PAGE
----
1/22/21 — This Week’s Reading Review
I’ve been distracted this past week, and my reading has accordingly suffered.
I’ve been slowly — and I mean slowly — working my way through Anthony Kenny’s A New History of Western Philosophy. The book is divided into four parts — indeed, I might as validly say that I’m halfway through the first book rather than barely a 10th of the way through the whole book — and each of those four parts is further divided into roughly two sections. The first section is the more conventionally historical of the two. Kenny introduces us to Ancient Greece or Rome and then walks us linearly through the big names and schools of philosophy before terminating at his chosen endpoint. In this first part, we hear the story of philosophy from the Presocratics to Saint Augustine. After this brief history section, Kenny begins a more systematic, detailed exegesis of the thought of the philosophers he has brought into focus. This content section is vastly more expansive than the context section.
While I was initially perplexed by this structural choice, I can see the rhetorical appeal of it: Kenny admits in the introduction that his ideal readership is philosophy undergraduates, and the readability of the context section is an effective method from drawing in distracted readers (though no longer a student, I am certainly always distracted). There may also be traces of the analytical philosopher’s skepticism towards historicizing philosophy. While he praises Aristotle’s historiographical sketches on philosophy, it’s clear that Kenny himself is skeptical of any teleological or arabesque approaches to the history of philosophy. This is in contrast to the fashions (I mean that without derogatory intent, the analytic avoidance of history is just as much a fashion) of continental philosophy, where the relation between philosophy as such, history, and social theory is always an object of inquiry. While this means is that while A New History of Philosophy is not supremely compelling, it gains clarity from not needing to explain its spontaneous or studied philosophy of the history of philosophy. It also allows the book to work as both a history book and a reference book, which Kenny seems to desire if his neatly divided structure is any indication.
If I wanted to find a 20th-century philosopher as unlike Anthony Kenny as possible, I could do a lot worse than Walter Benjamin. Kenny: Catholic, careful, systematic, skeptical, analytic, guards the boundaries of the discipline. Benjamin: Jewish, experimental, unsystematic (indeed, wary of systematic philosophy and politics), mystical, historically and politically anxious, continental, always blurring the borders between disciplines. The main point in common between Kenny and Benjamin is that they both have last names that could be first names.
This is far from my first experience with Benjamin. His essay “Theses on the Philosophy of History” is an essential text for me, one that I read regularly and in response to the historical world’s inability to let me relax. It is as mysterious as it is illuminating, as profound as it is profane. It is a miraculous essay that should be read immediately by anyone concerned with history and philosophy. This week, however, I started in on a collection of essays by Benjamin that I’m wholly unfamiliar with: Reflections.
Reflections is the sister text to Illuminations, the collection of Benjamin essays that introduced him to the Anglosphere, primarily assembled by his expatriate friends who feared the writer’s work would be lost without intervention. Like Illuminations, the essays collected in Reflections are assembled not in any strictly logical fashion but according to the tastes of editors who wished to introduce Anglophone readers to different facets of Benjamin’s diverse output. For a more comprehensive, logically-organized collection of Benjamin’s works, readers should look for Marcus Bullock’s and Michael W. Jennings’ four-volume Selected Writings of Walter Benjamin published through Harvard University Press. To the best of my knowledge, this is the most comprehensive English-language collection of Benjamin’s scattered writing.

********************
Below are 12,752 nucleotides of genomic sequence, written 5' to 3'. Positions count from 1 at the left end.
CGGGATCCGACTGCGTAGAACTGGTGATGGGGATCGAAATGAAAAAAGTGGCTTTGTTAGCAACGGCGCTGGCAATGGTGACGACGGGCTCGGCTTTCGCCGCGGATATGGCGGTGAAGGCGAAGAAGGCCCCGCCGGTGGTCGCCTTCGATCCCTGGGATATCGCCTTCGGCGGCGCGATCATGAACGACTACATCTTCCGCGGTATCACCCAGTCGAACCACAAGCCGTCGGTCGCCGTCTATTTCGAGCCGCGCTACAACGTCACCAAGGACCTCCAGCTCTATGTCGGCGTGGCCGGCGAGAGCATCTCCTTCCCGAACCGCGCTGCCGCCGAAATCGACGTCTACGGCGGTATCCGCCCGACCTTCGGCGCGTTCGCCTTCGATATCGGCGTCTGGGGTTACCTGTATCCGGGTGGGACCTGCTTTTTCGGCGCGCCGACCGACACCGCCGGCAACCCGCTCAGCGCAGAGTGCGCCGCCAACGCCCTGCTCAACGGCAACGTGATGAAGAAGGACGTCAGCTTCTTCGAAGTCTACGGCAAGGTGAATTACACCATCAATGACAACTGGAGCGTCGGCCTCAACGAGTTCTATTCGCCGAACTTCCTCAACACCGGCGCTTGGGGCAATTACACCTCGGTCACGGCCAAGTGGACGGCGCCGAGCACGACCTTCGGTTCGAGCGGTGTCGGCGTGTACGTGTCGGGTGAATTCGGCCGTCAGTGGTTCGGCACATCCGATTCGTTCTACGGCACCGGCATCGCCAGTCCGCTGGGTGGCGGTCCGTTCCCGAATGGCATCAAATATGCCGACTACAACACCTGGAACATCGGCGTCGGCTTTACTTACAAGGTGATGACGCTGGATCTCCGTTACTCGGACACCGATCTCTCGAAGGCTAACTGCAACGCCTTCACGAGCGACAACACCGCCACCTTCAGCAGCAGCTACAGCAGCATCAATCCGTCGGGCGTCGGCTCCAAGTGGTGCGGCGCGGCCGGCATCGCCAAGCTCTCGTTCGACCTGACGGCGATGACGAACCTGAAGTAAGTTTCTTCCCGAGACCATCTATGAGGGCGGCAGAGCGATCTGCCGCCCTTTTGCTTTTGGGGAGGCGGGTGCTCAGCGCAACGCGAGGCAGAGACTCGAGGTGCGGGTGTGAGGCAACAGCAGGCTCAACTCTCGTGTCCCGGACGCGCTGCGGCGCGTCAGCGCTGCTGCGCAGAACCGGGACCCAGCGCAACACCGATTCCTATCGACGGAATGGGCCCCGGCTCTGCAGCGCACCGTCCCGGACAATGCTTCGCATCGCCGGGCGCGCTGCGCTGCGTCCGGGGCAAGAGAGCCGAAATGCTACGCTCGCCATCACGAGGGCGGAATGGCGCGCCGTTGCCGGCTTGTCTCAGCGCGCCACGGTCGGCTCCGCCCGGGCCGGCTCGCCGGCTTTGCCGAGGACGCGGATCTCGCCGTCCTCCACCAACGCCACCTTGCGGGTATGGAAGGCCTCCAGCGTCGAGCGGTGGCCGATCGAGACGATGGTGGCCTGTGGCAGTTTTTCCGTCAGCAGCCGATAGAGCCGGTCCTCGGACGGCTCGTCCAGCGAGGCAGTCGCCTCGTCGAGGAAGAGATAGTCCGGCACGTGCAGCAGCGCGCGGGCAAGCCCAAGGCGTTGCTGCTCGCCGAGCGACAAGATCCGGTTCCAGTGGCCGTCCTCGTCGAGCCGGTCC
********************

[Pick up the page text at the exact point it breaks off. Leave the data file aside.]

At any rate, Reflections was published to emphasize Benjamin’s more autobiographical, literary, and journalistic works. These still bear the strong philosophical and theological streaks that run through the essays in Illuminations but reveal Benjamin as a writer who was always looking for new terrain to cover and new sources of insight. The first essay in Reflections, “A Berlin Chronicle,” sees Benjamin flitting between memories of his boyhood, adolescence, and young adulthood in Berlin. It is not just an attempt to record memories but also to theorize about the mnemonic faculty in general. Inspired by Mallarme, Proust, and others, Benjamin takes a simultaneously hyper-subjective and self-critical approach: no sooner does an image flash up in memory than does Benjamin search for the edges of that memory. He attempts to grasp not only the image but the flash itself. To borrow a technological metaphor — Benjamin is, after all, one of the first great media and technology critics — Benjamin longs to understand both the photograph and the camera. It is a challenging essay, and its unpublished, unfiished status compounds its challenges. Despite being inadequately structured, the piece’s looseness allows for moments of insight to burn all the more brightly.
“A Berlin Chronicle” is followed in Reflections by excerpts from “One-Way Street.” However, rather than reading this excerpted version, I’ve decided to read One-Way Street in its entirety. It is a peculiar modernist experiment in criticism and literature that I wish to wrestle with on its own rather than trying to grasp it in bowdlerized form. It is with this book that we will begin next week’s reading review.
Until next week,